Why Kobe Bryant’s Retirement Announcement Came at the Right Time by Nigel Broadnax

beans done

Be PEace Beans. 

For the first month and change of the season, Kobe Bryant has looked the part of a player on the ropes against Father Time. Nearly 70 percent of of his shots have been off target, his mobility has been languid, and his lift has been met with plenty of gravity.

It’s very much felt like the near-end for Kobe as he grinds through the early stages of his 20th season in the league— all as a member of the Los Angeles Lakers.

Despite the ominous feeling, the five-time champion had been reluctant to declare this his closing act. He had no interest in opting for a season-long going away party, traveling from city to city being paid respects by thousands at a time.

While he’s hinted at it here and there in past weeks, he finally revealed his intentions to hang it up at season’s end via a heartfelt public letter to the game of basketball. In it he expressed a fading desire to sacrifice his body in the name of love for the sport after doing it at extreme levels for most of his life. He expressed a now willing desire to relish the next four and a half months as his final ones as an active player. With this comes his decision to let his guard down, and allow everyone say goodbye to him gradually.

And it’s better this way.

We, as lovers of the game, deserve to know Kobe is officially on the final stage of his professional playing tenure. We deserve a lengthy opportunity to voice and present our appreciation and respect for him on his way out and watch his final games with a savoring state of mind. The act of retiring on the spot at a later date would have been unfair to everyone who has loved him, to the ones who’ve been entertained by him and even to the ones who’ve hated him.

The Kobe Bryant era has brought many powerful emotions to its consumers. Euphoria from him winning. Animosity from him beating your team. Envy from his success. Despair from watching him lose. Sympathy from seeing his on and off court struggles. An experience of this magnitude that has provided such a wide range of sensation requires adequate time before its conclusion to bid farewell to. It can’t just be stripped away from us abruptly. Mental preparation is needed and it can’t take place in a mere instant.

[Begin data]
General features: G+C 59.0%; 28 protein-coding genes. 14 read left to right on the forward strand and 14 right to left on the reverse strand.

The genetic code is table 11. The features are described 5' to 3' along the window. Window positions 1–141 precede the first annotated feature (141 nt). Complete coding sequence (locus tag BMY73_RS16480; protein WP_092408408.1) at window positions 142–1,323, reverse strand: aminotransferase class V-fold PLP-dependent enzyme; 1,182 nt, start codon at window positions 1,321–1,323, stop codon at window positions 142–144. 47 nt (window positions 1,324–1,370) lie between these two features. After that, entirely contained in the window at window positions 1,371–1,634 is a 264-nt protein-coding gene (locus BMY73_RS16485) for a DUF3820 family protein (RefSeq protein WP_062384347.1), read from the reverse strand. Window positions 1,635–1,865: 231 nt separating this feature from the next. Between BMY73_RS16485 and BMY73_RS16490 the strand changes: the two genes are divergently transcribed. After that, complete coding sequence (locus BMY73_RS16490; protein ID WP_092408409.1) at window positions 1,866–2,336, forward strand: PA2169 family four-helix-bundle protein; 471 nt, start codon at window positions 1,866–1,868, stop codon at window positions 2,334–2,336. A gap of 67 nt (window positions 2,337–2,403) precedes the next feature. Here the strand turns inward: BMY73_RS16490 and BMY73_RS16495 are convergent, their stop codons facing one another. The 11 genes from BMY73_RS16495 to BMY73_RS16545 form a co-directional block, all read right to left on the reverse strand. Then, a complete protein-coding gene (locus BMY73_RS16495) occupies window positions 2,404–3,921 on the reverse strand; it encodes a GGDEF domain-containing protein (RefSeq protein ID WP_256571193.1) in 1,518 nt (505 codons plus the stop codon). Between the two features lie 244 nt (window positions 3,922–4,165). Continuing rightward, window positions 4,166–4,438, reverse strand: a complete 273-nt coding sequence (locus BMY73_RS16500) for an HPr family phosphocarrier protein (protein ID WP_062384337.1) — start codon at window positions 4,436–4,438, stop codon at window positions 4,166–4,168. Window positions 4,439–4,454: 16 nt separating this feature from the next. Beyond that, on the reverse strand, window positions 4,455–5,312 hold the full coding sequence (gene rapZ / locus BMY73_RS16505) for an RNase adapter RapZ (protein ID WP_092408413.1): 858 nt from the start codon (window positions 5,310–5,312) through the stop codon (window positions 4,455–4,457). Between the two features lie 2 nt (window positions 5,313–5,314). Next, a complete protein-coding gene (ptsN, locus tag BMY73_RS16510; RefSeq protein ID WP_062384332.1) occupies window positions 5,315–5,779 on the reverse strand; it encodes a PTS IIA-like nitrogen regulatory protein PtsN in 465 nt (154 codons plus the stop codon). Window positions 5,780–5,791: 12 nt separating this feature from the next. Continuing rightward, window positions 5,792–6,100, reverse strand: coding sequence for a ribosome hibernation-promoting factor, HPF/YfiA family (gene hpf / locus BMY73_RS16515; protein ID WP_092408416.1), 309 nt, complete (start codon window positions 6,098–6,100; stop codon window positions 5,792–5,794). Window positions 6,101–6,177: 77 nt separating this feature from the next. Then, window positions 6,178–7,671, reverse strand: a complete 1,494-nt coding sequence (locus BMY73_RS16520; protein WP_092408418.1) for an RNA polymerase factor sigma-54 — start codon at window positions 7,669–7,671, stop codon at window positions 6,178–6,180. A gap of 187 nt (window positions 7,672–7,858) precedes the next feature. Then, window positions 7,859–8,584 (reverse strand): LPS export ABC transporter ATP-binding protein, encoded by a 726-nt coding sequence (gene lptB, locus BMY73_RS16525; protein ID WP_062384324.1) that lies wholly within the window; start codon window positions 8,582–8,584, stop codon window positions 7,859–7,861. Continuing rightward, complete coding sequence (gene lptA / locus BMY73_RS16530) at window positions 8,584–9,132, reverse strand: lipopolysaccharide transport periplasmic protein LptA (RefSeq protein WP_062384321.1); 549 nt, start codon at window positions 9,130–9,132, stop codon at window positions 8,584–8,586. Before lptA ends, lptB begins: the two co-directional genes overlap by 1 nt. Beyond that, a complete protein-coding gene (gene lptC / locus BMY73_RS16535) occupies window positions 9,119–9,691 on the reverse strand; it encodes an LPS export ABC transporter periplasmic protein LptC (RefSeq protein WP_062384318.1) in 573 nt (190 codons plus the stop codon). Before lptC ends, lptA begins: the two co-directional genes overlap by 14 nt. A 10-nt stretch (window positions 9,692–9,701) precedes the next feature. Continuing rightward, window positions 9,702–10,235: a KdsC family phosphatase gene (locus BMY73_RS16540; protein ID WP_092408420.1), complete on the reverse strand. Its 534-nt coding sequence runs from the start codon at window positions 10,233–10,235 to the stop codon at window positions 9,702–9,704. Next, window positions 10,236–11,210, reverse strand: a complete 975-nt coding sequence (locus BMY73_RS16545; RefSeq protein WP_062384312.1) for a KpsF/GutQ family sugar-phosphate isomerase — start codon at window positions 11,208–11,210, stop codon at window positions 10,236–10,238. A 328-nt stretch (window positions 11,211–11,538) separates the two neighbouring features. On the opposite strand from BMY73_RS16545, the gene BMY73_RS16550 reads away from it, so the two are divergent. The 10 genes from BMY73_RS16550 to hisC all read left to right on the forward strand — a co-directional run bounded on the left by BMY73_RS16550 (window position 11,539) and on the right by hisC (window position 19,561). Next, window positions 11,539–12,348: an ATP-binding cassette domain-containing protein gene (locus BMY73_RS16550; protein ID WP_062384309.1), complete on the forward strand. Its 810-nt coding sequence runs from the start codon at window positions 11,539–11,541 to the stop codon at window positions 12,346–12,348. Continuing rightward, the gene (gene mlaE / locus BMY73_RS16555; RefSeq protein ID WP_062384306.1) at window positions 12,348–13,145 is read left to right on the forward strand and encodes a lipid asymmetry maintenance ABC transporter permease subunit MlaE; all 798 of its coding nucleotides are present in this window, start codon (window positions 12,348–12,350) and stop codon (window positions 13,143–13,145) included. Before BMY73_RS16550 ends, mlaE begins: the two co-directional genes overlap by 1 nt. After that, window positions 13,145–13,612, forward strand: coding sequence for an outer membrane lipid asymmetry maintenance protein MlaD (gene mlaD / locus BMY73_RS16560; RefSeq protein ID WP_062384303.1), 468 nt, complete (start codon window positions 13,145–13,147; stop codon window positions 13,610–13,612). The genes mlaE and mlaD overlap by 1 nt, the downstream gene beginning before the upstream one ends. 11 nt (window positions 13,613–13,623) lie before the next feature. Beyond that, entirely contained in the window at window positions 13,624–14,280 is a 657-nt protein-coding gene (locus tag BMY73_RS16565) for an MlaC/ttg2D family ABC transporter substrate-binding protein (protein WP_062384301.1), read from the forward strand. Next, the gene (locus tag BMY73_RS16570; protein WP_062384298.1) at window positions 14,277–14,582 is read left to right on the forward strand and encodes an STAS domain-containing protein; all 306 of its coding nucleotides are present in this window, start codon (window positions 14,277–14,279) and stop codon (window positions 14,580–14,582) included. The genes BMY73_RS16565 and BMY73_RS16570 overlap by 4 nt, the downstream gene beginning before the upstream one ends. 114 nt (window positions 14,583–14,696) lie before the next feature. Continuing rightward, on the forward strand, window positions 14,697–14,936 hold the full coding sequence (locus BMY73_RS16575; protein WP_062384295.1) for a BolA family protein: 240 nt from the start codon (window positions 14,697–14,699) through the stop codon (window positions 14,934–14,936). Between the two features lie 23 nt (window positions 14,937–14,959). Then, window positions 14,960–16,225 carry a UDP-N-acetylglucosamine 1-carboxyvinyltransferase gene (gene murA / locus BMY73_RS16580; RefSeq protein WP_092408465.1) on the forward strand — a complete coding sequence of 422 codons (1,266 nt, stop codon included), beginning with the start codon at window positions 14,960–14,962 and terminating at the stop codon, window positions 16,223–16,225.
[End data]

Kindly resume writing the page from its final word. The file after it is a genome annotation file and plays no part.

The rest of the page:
We need to now smile at his final made jump shots. We need to now shed a tear every time he successfully performs a pump fake on his opponents. We need to now take it in for each of his remaining trips to the free throw line. He’s allowing us time for that now.

Announcing the retirement in advance also smooths out everything happening with the Lakers right now. They are in the midst of another horrid season filled with hard-to-watch basketball. The offense is unorganized and the defense is far from better.

Kobe’s been the poster child for the painful play. He continues to frequently toss up shots that he can’t make with consistency any more, he remains the team’s leader in usage rate as well as the second leader in minutes (trailing only Jordan Clarkson) and head coach Byron Scott insists on enabling him into this behavior despite his deficiencies and and favoring him over young players who need the reps. (Scott’s baffling nepotism toward Kobe in search of wins that just aren’t coming is a whole nother discussion.)

This season has been uncomfortable because the Lakers’ motive has been to win— which they’re now failing to do— and perhaps to move forward with Kobe. It’s been a strain on us, and likely himself, witnessing him play at career-low levels with the idea that he’s a current player. The idea that he’s now a outgoing player removes the burden.

His retirement disclosure allows the team to realize they will be moving on soon. It allows the front office to properly and fully map out what the post-Kobe era will be. It frees them of the focus of trying to be a playoff team for Kobe’s sake which hurt their future.

Now that it’s out there that the end of the era is on its way, this season is transformed into a celebration rather than a collection of cringe-worthy games. Kobe’s poor performance will no longer hurt to watch as much as it has. We don’t have to feel sorry for his physical impotence any more. Instead we’ll just cherish the fact that we’re seeing him grace the court for one of the last times.

Life, in many cases, is about not being aware of what you have until it’s gone. For nearly two decades, Kobe Bryant has provided one of the more compelling and polarizing careers in NBA history. It’s been easy to get lost in many of the dramatic individual moments of it. At times it felt like it would last longer than it ultimately will. Perhaps Kobe wasn’t adequately appreciated when his mortality wasn’t obvious. His greatness put us in awe and took our minds off of the idea that he wouldn’t be around forever.

It was almost too late, but Kobe is now giving us the green light to acknowledge what we currently have, and send him off properly before the curtain is closed for good. He’s meant too much to the game for us to subject him to anything else. He’s a living legend and it’s time to honor him throughout the departure.

We deserve it.

And even though his pride may cause him to be bashful about it, he deserves it too.

2 Responses to “Why Kobe Bryant’s Retirement Announcement Came at the Right Time by Nigel Broadnax”

  1. D.N. says:

    nicely done

  2. Yes, Nigel. This is excellent.